Passchendaele Centenary: Robyn Hughes' art of war

by Clare de Lore / 04 October, 2017
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Artist Robyn Hughes. Photo/Ken Downie

Robyn Hughes has turned an interest in World War I history into art that honours the work of Kiwi servicemen and the women they left behind. 

It was a wet, bleak morning and a cold wind was blowing across no-man’s land, bringing with it the stench of the dead. Shiveringly, we formed up in line of sections and at six o’clock to the second our artillery barrage came down with a roar of thunder, and off we moved. The attack has commenced …” – In Flanders Fields: The World War One Diary of Private Monty Ingram.

For three years, Auckland artist Robyn Hughes has immersed herself in grim eyewitness accounts of the Battle of Passchendaele, including New Zealand’s blackest day, October 12, 1917, when 843 soldiers died in a single morning’s fighting at Bellevue Spur. Thousands of other Kiwis died during the doomed three-month campaign to capture the Belgian town of Passchendaele and a staggering 500,000 combatants from both sides perished there.

Hughes and husband William Akel travelled to Belgium several years ago to visit the places where so many died. Now, she has commemorated the New Zealand men and their stories and the support work done by women back at home in an exhibition entitled Home Front to Frontline – Passchendaele, which opened in Whakatane on September 16.

Hughes was born and raised in Auckland. Her father, Cecil, was in the Battle of Monte Cassino in 1944. But, like so many others, when he returned home to his family he never spoke of his wartime experiences. His wife, Margaret, and their children, Robyn and John, were left in the dark. In 2011, Hughes was invited to contribute to an Italian exhibition about Cassino and in the course of her preparations, Passchendaele caught her attention.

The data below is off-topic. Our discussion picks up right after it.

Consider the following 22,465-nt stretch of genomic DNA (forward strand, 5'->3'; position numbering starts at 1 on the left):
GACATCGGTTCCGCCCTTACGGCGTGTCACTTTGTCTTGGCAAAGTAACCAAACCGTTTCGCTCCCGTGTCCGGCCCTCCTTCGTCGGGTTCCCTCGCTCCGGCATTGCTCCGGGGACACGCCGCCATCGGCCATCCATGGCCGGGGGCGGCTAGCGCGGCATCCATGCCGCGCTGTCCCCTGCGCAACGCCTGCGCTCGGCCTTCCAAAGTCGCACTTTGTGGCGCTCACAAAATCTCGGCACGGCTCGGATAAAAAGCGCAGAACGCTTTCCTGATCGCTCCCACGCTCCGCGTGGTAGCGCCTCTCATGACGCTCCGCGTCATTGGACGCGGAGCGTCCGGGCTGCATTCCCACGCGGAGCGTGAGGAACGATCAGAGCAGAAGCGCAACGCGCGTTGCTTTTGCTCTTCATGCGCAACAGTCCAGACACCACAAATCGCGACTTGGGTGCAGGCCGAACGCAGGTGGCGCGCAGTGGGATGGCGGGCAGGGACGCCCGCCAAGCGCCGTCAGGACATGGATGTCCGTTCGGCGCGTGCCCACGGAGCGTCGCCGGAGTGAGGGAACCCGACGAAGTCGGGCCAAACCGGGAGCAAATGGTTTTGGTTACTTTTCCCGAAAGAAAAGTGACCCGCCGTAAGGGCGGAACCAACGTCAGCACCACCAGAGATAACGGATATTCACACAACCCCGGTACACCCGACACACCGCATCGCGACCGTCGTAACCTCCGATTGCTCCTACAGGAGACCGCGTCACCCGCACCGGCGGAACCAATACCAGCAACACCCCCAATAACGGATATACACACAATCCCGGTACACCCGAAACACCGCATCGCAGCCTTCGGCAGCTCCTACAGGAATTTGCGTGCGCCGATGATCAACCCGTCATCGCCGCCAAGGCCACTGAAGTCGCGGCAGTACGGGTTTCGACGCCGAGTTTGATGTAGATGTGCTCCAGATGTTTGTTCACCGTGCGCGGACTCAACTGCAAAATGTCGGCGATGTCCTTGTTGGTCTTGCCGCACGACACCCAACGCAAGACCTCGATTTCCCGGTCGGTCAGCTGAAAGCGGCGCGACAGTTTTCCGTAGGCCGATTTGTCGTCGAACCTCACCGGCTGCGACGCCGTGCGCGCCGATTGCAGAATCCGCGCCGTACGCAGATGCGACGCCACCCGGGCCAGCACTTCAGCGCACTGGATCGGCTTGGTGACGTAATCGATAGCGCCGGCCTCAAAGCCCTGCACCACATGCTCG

The centrepiece of Home Front to Frontline is Lament, an intense work on five large panels that includes a Passchendaele timeline, quotes from soldiers’ diaries and accounts by historians. Before she even took up a paintbrush, Hughes devoured book after book on the battle. Her Auckland studio now houses a library of books on the subject.

Hughes spent years teaching art in New Zealand and overseas, and studied at the Central School of Art and Design in London. In 2010, she was awarded a Prison Arts Leadership Award for her work with inmates at Auckland’s Paremoremo Prison.

How did your prison work come about?

Someone asked if I would consider teaching an art class there, so I went to the prison with a colleague. We taught an introductory still-life class that day, then I agreed to do six sessions over six weeks and see how it went. I wasn’t sure they would be interested in what I had to offer, but at the end of the six sessions, the men said, “No art next week?” I stayed for 17 years.

Were they talented?

I was impressed by the quality of work, which was staggering, and the energy and the positive support for that art group from the men. A full art class every Friday, really rocking with the room full of people and the men’s sounds [their music]. We did lots of exhibitions and some donation projects. One of them involved making works for the new Auckland City Hospital, which was under construction. After seeing the exhibitions, the reviews in the papers and the comments from visitors and from the hospital, I felt very proud. I was aware that for anybody, positive feedback drives you forward, regardless of whether you’re a student at high school or a prisoner. It is all about self-esteem and life skills.

Zero Hour, by Robyn Hughes, which commemorates the New Zealand assault on Messines Ridge at 3.10am on June 7, 1917.

Zero Hour, by Robyn Hughes, which commemorates the New Zealand assault on Messines Ridge at 3.10am on June 7, 1917.

For the better part of this decade, you’ve been immersed in art focused on war. How did it start?

I have always been interested in history, but I’d never done painting in relation to history before. I got started with the Cassino project in 2011. I was asked to do one painting for a group exhibition, because my dad was at Cassino. Dad never talked about it, so I ended up doing research to get the details. While I was digging away and reading as much as I could, I saw a comment from [Lieutenant General Bernard] Freyberg about Passchendaele, so I decided to look into it.

You have collected dozens of books on that battle now. Where did you start?